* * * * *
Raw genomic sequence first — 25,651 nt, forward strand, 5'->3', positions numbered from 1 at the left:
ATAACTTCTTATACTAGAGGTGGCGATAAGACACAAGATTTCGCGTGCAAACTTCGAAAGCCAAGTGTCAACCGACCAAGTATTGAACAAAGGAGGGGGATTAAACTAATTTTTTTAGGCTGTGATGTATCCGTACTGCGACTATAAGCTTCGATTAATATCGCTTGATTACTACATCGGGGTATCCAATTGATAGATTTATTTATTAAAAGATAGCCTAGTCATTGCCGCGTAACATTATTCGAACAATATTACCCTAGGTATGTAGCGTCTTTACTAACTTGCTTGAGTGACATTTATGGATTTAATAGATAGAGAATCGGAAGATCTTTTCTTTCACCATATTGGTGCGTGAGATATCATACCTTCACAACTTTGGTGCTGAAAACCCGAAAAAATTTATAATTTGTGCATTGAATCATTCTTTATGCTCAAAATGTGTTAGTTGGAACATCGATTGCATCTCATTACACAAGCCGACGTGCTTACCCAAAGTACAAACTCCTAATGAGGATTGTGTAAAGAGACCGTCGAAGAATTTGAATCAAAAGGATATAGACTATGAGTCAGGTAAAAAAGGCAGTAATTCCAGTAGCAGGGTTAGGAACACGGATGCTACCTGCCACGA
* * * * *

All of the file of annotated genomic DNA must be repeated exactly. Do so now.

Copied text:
Raw genomic sequence first — 25,651 nt, forward strand, 5'->3', positions numbered from 1 at the left:
ATAACTTCTTATACTAGAGGTGGCGATAAGACACAAGATTTCGCGTGCAAACTTCGAAAGCCAAGTGTCAACCGACCAAGTATTGAACAAAGGAGGGGGATTAAACTAATTTTTTTAGGCTGTGATGTATCCGTACTGCGACTATAAGCTTCGATTAATATCGCTTGATTACTACATCGGGGTATCCAATTGATAGATTTATTTATTAAAAGATAGCCTAGTCATTGCCGCGTAACATTATTCGAACAATATTACCCTAGGTATGTAGCGTCTTTACTAACTTGCTTGAGTGACATTTATGGATTTAATAGATAGAGAATCGGAAGATCTTTTCTTTCACCATATTGGTGCGTGAGATATCATACCTTCACAACTTTGGTGCTGAAAACCCGAAAAAATTTATAATTTGTGCATTGAATCATTCTTTATGCTCAAAATGTGTTAGTTGGAACATCGATTGCATCTCATTACACAAGCCGACGTGCTTACCCAAAGTACAAACTCCTAATGAGGATTGTGTAAAGAGACCGTCGAAGAATTTGAATCAAAAGGATATAGACTATGAGTCAGGTAAAAAAGGCAGTAATTCCAGTAGCAGGGTTAGGAACACGGATGCTACCTGCCACGA